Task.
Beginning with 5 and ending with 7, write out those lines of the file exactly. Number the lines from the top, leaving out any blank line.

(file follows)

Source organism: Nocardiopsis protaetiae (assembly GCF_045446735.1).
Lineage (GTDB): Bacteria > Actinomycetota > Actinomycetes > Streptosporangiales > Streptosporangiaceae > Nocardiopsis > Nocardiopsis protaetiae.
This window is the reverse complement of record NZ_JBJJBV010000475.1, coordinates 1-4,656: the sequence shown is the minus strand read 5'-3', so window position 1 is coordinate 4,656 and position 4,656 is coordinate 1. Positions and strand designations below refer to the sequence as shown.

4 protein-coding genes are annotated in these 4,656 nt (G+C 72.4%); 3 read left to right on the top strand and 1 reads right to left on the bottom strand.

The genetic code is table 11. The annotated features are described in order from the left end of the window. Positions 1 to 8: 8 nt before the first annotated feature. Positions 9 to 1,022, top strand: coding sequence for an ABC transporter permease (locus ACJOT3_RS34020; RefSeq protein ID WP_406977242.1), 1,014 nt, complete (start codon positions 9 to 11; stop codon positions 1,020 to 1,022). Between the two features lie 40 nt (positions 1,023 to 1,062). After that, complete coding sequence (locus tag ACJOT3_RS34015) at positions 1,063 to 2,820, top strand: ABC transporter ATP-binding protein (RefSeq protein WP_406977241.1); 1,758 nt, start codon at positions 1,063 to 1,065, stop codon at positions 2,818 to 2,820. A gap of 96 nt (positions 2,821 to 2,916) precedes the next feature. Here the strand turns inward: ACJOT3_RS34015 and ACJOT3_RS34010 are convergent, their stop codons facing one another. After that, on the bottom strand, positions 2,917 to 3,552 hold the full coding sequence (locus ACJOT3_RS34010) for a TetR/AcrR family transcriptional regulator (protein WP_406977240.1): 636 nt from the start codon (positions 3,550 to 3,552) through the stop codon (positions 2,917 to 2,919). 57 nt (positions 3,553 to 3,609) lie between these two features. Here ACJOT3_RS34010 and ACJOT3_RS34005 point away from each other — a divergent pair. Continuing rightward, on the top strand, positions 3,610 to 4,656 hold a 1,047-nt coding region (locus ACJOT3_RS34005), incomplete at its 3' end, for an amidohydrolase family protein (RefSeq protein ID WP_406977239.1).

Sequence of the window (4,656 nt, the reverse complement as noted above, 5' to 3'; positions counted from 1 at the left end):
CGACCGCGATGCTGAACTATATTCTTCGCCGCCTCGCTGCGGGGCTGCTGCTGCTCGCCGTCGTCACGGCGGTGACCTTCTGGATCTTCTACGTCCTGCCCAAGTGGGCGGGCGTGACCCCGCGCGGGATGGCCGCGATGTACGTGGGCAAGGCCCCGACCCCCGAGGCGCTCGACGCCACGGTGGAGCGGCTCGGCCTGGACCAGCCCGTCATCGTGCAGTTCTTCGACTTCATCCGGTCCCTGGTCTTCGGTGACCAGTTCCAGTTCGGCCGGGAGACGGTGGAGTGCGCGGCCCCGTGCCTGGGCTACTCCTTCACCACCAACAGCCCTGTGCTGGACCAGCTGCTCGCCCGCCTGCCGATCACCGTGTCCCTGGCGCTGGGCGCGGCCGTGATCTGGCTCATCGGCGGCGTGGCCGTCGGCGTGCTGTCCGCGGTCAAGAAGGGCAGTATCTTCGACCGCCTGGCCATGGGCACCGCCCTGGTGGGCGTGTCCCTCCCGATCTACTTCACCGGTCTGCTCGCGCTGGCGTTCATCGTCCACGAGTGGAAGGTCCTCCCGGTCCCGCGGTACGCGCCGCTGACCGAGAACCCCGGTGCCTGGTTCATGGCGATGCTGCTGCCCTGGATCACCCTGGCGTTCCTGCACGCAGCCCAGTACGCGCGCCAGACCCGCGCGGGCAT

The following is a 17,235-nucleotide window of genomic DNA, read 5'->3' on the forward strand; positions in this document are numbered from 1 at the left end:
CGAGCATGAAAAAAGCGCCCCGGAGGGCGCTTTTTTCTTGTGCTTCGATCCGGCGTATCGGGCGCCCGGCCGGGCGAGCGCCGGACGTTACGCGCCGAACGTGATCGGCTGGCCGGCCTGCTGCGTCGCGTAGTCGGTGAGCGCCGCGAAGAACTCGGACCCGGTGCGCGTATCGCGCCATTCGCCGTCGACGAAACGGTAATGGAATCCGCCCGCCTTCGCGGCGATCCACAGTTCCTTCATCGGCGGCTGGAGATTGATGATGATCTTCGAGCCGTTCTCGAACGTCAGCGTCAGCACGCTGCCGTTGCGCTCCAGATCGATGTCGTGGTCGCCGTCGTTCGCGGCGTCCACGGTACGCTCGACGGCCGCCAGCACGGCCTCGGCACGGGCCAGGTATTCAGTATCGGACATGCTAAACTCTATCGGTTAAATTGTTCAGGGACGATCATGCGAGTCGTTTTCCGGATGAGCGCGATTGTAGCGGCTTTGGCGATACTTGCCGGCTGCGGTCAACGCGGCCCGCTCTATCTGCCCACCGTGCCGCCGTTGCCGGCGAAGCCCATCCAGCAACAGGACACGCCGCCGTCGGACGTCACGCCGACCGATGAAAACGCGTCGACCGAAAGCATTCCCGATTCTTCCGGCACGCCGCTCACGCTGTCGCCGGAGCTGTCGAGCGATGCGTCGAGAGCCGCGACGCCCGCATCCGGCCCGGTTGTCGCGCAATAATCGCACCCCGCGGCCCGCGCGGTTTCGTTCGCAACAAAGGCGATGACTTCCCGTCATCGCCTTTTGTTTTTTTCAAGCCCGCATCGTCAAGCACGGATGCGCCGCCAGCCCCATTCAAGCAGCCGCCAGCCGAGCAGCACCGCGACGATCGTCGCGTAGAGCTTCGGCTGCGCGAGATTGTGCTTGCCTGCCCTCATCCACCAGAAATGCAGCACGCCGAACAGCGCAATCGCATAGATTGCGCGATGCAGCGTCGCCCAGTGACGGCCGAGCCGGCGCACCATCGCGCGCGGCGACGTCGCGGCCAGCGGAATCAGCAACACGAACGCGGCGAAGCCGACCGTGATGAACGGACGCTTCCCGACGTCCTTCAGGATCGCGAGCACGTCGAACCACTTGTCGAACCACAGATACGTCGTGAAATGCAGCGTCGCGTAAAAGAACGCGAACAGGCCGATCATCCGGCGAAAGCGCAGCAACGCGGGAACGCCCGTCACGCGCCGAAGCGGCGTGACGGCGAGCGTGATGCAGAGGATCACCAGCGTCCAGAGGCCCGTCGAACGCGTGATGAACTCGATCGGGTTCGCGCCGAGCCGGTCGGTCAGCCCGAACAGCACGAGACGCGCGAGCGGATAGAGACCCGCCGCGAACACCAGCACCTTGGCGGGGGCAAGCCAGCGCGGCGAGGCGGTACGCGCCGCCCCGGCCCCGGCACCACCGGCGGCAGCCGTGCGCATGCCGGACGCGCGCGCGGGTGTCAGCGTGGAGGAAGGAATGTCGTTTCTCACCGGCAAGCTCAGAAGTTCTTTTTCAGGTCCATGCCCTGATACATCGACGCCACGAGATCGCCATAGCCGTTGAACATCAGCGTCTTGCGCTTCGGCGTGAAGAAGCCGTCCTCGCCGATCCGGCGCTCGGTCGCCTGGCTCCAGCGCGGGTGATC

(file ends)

The genetic code is table 11. The annotated features are described in order from the left end of the window. Positions 1 to 8: 8 nt before the first annotated feature. Positions 9 to 1,022, top strand: coding sequence for an ABC transporter permease (locus ACJOT3_RS34020; RefSeq protein ID WP_406977242.1), 1,014 nt, complete (start codon positions 9 to 11; stop codon positions 1,020 to 1,022). Between the two features lie 40 nt (positions 1,023 to 1,062). After that, complete coding sequence (locus tag ACJOT3_RS34015) at positions 1,063 to 2,820, top strand: ABC transporter ATP-binding protein (RefSeq protein WP_406977241.1); 1,758 nt, start codon at positions 1,063 to 1,065, stop codon at positions 2,818 to 2,820. A gap of 96 nt (positions 2,821 to 2,916) precedes the next feature. Here the strand turns inward: ACJOT3_RS34015 and ACJOT3_RS34010 are convergent, their stop codons facing one another. After that, on the bottom strand, positions 2,917 to 3,552 hold the full coding sequence (locus ACJOT3_RS34010) for a TetR/AcrR family transcriptional regulator (protein WP_406977240.1): 636 nt from the start codon (positions 3,550 to 3,552) through the stop codon (positions 2,917 to 2,919). 57 nt (positions 3,553 to 3,609) lie between these two features. Here ACJOT3_RS34010 and ACJOT3_RS34005 point away from each other — a divergent pair. Continuing rightward, on the top strand, positions 3,610 to 4,656 hold a 1,047-nt coding region (locus ACJOT3_RS34005), incomplete at its 3' end, for an amidohydrolase family protein (RefSeq protein ID WP_406977239.1).

Sequence of the window (4,656 nt, the reverse complement as noted above, 5' to 3'; positions counted from 1 at the left end):
CGACCGCGATGCTGAACTATATTCTTCGCCGCCTCGCTGCGGGGCTGCTGCTGCTCGCCGTCGTCACGGCGGTGACCTTCTGGATCTTCTACGTCCTGCCCAAGTGGGCGGGCGTGACCCCGCGCGGGATGGCCGCGATGTACGTGGGCAAGGCCCCGACCCCCGAGGCGCTCGACGCCACGGTGGAGCGGCTCGGCCTGGACCAGCCCGTCATCGTGCAGTTCTTCGACTTCATCCGGTCCCTGGTCTTCGGTGACCAGTTCCAGTTCGGCCGGGAGACGGTGGAGTGCGCGGCCCCGTGCCTGGGCTACTCCTTCACCACCAACAGCCCTGTGCTGGACCAGCTGCTCGCCCGCCTGCCGATCACCGTGTCCCTGGCGCTGGGCGCGGCCGTGATCTGGCTCATCGGCGGCGTGGCCGTCGGCGTGCTGTCCGCGGTCAAGAAGGGCAGTATCTTCGACCGCCTGGCCATGGGCACCGCCCTGGTGGGCGTGTCCCTCCCGATCTACTTCACCGGTCTGCTCGCGCTGGCGTTCATCGTCCACGAGTGGAAGGTCCTCCCGGTCCCGCGGTACGCGCCGCTGACCGAGAACCCCGGTGCCTGGTTCATGGCGATGCTGCTGCCCTGGATCACCCTGGCGTTCCTGCACGCAGCCCAGTACGCGCGCCAGACCCGCGCGGGCAT